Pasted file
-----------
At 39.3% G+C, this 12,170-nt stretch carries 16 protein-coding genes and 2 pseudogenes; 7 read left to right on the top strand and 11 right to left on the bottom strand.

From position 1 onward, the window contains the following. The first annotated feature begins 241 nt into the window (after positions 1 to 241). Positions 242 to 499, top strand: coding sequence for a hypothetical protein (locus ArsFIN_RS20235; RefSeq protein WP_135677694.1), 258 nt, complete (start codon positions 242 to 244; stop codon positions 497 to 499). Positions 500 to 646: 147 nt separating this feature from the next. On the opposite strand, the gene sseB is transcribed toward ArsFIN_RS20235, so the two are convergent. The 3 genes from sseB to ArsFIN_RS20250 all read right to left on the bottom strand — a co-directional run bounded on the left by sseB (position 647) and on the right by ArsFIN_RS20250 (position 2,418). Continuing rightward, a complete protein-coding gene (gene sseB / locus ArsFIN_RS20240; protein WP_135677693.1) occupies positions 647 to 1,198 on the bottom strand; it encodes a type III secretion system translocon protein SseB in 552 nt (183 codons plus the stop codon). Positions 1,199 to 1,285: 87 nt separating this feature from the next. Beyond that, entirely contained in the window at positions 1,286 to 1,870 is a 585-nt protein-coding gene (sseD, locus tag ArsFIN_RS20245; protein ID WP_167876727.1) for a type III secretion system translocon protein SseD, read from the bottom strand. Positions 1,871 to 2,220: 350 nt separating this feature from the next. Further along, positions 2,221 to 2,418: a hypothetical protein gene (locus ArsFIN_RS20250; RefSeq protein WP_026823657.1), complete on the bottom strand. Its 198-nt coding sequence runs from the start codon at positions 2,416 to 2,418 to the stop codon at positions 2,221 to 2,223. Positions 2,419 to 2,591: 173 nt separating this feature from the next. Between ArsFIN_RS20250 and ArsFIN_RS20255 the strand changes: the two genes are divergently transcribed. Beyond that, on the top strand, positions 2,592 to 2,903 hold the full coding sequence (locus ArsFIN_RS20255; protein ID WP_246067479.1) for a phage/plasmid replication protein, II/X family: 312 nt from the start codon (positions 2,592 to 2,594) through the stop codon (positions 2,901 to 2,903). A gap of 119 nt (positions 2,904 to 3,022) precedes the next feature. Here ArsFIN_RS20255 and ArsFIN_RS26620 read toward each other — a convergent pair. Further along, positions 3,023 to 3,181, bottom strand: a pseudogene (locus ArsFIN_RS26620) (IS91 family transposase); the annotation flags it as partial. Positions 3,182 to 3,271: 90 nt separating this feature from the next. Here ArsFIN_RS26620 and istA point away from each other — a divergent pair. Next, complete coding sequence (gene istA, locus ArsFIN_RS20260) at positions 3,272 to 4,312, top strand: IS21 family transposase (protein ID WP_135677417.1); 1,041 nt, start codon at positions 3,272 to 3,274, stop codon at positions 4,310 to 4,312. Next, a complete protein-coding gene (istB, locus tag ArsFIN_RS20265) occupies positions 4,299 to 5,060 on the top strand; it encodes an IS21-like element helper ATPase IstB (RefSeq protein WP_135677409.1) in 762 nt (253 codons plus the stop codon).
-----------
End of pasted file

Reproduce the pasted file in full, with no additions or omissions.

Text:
At 39.3% G+C, this 12,170-nt stretch carries 16 protein-coding genes and 2 pseudogenes; 7 read left to right on the top strand and 11 right to left on the bottom strand.

From position 1 onward, the window contains the following. The first annotated feature begins 241 nt into the window (after positions 1 to 241). Positions 242 to 499, top strand: coding sequence for a hypothetical protein (locus ArsFIN_RS20235; RefSeq protein WP_135677694.1), 258 nt, complete (start codon positions 242 to 244; stop codon positions 497 to 499). Positions 500 to 646: 147 nt separating this feature from the next. On the opposite strand, the gene sseB is transcribed toward ArsFIN_RS20235, so the two are convergent. The 3 genes from sseB to ArsFIN_RS20250 all read right to left on the bottom strand — a co-directional run bounded on the left by sseB (position 647) and on the right by ArsFIN_RS20250 (position 2,418). Continuing rightward, a complete protein-coding gene (gene sseB / locus ArsFIN_RS20240; protein WP_135677693.1) occupies positions 647 to 1,198 on the bottom strand; it encodes a type III secretion system translocon protein SseB in 552 nt (183 codons plus the stop codon). Positions 1,199 to 1,285: 87 nt separating this feature from the next. Beyond that, entirely contained in the window at positions 1,286 to 1,870 is a 585-nt protein-coding gene (sseD, locus tag ArsFIN_RS20245; protein ID WP_167876727.1) for a type III secretion system translocon protein SseD, read from the bottom strand. Positions 1,871 to 2,220: 350 nt separating this feature from the next. Further along, positions 2,221 to 2,418: a hypothetical protein gene (locus ArsFIN_RS20250; RefSeq protein WP_026823657.1), complete on the bottom strand. Its 198-nt coding sequence runs from the start codon at positions 2,416 to 2,418 to the stop codon at positions 2,221 to 2,223. Positions 2,419 to 2,591: 173 nt separating this feature from the next. Between ArsFIN_RS20250 and ArsFIN_RS20255 the strand changes: the two genes are divergently transcribed. Beyond that, on the top strand, positions 2,592 to 2,903 hold the full coding sequence (locus ArsFIN_RS20255; protein ID WP_246067479.1) for a phage/plasmid replication protein, II/X family: 312 nt from the start codon (positions 2,592 to 2,594) through the stop codon (positions 2,901 to 2,903). A gap of 119 nt (positions 2,904 to 3,022) precedes the next feature. Here ArsFIN_RS20255 and ArsFIN_RS26620 read toward each other — a convergent pair. Further along, positions 3,023 to 3,181, bottom strand: a pseudogene (locus ArsFIN_RS26620) (IS91 family transposase); the annotation flags it as partial. Positions 3,182 to 3,271: 90 nt separating this feature from the next. Here ArsFIN_RS26620 and istA point away from each other — a divergent pair. Next, complete coding sequence (gene istA, locus ArsFIN_RS20260) at positions 3,272 to 4,312, top strand: IS21 family transposase (protein ID WP_135677417.1); 1,041 nt, start codon at positions 3,272 to 3,274, stop codon at positions 4,310 to 4,312. Next, a complete protein-coding gene (istB, locus tag ArsFIN_RS20265) occupies positions 4,299 to 5,060 on the top strand; it encodes an IS21-like element helper ATPase IstB (RefSeq protein WP_135677409.1) in 762 nt (253 codons plus the stop codon).